For the first time on our trip (and probably one of the last), we shopped. I bought a new silver ring to wear as my travel wedding ring for under $15. It is 925 silver (92.5% pure silver) and has a rose on top that was made out of fine silver wire so tightly coiled by hand that it looks like mesh. I bought a set of three wood-carved elephants. I bought a sarong and pair of pants made with batik textiles. Chris bought two leather puppets depicting our favorite characters from the Ramayana ballet, the bad guy (Rahwana) and the monkey (Hanuman). We both bought batik paintings. All of these purchases are made with extremely high-quality materials and took someone days or even weeks to make. And all items cost less than $30.
Speaking of artisans, we also had a chance to sample some of the most expensive coffee in the world, Kopi Luwak. Kopi Luwak starts with high-quality Arabica beans from Indonesia’s coffee farms. This is where things get weird. These farms make red, ripe, sweet coffee cherries, and the absolute best of them are sniffed out by Asian palm civets (think cat meets mongoose), who have a nose for the absolute best beans. These civets eat the best coffee cherries, along with other fruit, and it all ferments together in their bellies, and then…. you guessed it, they poop out the beans.
Since civets only eat coffee plants and fruit, their excrement doesn’t smell or even look gross (see the darker beans in the picture below). But still, these beans remain whole and are collected and washed (many times). After drying in the sun for about a week, they are then shelled by hand. The coffee is so rare and expensive, the makers of Kopi Luwak don’t want to lose any of the beans to machine shelling, which can also contribute to a sour flavor. Finally, the beans are roasted and can be purchased whole or ground. They actually recommend ground since it has the purest taste (versus running your beans through a coffee machine) and can be treated like instant coffee by just adding water. You let the grounds settle at the bottom (which can be used for skin treatment and I’m told commands a high price in countries like Japan) and drink the top layer of coffee. The result is a coffee with low caffeine, bitterness, and acidity.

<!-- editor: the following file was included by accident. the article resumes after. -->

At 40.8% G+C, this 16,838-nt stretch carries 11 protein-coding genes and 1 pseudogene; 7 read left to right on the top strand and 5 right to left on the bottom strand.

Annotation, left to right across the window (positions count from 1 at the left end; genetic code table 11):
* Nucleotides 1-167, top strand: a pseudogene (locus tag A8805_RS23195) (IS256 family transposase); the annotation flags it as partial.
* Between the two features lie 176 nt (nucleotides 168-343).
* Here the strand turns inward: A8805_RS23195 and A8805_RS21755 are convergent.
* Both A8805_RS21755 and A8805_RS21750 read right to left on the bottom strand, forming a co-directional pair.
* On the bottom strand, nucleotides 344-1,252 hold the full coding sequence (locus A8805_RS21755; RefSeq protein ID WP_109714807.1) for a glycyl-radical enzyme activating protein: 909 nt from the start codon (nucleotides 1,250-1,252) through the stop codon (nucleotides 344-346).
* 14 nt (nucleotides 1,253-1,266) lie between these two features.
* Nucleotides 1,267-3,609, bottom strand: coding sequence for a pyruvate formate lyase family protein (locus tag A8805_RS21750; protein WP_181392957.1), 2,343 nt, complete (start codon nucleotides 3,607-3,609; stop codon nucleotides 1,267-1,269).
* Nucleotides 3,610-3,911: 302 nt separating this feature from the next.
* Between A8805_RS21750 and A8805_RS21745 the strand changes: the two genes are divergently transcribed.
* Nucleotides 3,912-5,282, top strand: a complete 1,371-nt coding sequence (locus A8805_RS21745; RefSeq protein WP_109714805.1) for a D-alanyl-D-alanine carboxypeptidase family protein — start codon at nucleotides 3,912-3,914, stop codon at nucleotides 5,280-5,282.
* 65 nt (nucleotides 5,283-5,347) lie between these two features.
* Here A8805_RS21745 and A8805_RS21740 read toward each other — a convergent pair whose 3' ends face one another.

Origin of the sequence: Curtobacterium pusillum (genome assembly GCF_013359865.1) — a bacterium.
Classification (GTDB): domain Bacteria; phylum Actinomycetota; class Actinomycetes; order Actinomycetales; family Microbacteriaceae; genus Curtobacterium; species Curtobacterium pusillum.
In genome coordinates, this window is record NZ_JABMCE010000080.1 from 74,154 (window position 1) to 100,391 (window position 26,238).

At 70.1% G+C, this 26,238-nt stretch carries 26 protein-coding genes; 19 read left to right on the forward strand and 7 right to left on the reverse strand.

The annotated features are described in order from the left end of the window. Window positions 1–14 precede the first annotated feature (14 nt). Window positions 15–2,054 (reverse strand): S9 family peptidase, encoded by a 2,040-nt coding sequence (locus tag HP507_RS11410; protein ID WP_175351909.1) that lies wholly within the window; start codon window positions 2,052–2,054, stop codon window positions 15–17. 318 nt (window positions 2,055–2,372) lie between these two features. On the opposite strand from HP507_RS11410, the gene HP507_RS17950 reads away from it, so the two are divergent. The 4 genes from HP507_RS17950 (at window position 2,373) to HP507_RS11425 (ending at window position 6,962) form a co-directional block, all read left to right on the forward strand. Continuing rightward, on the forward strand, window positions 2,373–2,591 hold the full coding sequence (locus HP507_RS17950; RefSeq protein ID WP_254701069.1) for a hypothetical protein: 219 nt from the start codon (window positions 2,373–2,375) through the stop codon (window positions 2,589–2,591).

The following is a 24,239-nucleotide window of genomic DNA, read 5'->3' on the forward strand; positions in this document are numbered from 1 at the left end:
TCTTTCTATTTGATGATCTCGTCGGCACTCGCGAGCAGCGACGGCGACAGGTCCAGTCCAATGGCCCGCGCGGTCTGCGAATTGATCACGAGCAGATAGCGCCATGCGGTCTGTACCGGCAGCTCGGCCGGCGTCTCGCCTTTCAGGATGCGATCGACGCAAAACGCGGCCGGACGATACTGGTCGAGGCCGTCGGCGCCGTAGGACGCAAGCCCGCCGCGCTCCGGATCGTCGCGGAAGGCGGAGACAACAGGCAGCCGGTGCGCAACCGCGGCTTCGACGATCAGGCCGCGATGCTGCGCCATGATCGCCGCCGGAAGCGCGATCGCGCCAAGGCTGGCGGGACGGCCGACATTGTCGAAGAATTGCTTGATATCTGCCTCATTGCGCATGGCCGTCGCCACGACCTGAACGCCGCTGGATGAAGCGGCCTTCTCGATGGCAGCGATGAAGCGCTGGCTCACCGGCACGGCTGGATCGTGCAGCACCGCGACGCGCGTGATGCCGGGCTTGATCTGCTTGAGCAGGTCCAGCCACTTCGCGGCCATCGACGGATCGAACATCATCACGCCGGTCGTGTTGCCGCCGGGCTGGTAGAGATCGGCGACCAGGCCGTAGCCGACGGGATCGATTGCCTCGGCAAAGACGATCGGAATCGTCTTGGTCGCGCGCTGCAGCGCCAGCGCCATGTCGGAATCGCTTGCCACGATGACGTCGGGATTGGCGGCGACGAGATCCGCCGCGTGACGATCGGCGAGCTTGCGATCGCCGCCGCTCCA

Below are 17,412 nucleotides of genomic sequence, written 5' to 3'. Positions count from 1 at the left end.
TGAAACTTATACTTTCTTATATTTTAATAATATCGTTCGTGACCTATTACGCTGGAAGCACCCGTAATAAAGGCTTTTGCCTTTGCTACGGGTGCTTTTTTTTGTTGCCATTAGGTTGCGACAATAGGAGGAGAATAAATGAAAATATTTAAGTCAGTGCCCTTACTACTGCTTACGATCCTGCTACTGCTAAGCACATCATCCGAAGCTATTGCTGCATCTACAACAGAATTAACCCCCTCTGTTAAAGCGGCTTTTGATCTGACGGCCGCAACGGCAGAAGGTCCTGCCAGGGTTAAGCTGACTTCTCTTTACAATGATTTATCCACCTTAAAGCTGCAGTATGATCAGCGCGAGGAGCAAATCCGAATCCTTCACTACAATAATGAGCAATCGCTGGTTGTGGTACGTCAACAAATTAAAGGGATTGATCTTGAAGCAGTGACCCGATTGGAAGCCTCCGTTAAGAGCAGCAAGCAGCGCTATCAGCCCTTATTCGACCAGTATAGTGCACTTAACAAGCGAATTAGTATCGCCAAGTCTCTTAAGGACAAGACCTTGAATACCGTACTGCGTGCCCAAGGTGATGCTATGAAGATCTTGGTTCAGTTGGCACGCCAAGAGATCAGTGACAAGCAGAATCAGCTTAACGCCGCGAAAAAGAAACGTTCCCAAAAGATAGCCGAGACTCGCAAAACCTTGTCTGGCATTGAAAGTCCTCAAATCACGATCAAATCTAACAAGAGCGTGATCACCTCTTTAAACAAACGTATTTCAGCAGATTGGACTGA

So there you have it: a coffee whose “process” gives it such a unique, rich flavor that it commands the highest prices in the world (it goes for $30 to $100 a cup in New York City and London). It even got a shout out on the movie The Bucket List. The lady at the store joked that in Italy they have cappuccino, but in Indonesia they have cat-poop-ccino. Don’t worry friends and family back home, I’m bringing back a bag for you to try!
Giving our wallets a break, our fantastic Air BnB host Wim also joined us for a portion of the trip to give us a more personal view into life in the villages. He took us to two local villages where he and his former housekeeper used to live. Yogyakarta is no stranger to tragedy, and south of the city where they lived was ravaged in 2006 by an earthquake that killed more than 5,700 people and injured 37,000. Although our host’s house was untouched, the vast majority were damaged or completely destroyed. Wim took us on a heartbreaking tour of his housekeeper’s village and showed us the spot where she and her son were killed when their home collapsed.
It would have been very easy to visit Yogyakarta for three nights, visiting the temples and frequenting the restaurants and bars that line the popular backpacker street. However, I’m glad we decided to spend a full week in this enchanting city. A week that gave us time to head off the beaten path and appreciate the immense skill of the artisans in the villages, appreciate how even the most beautiful places are not immune to tragedy, and soak up the bounty of art, music, and culture Yogyakarta has to offer. Jogja, farewell until we meet again.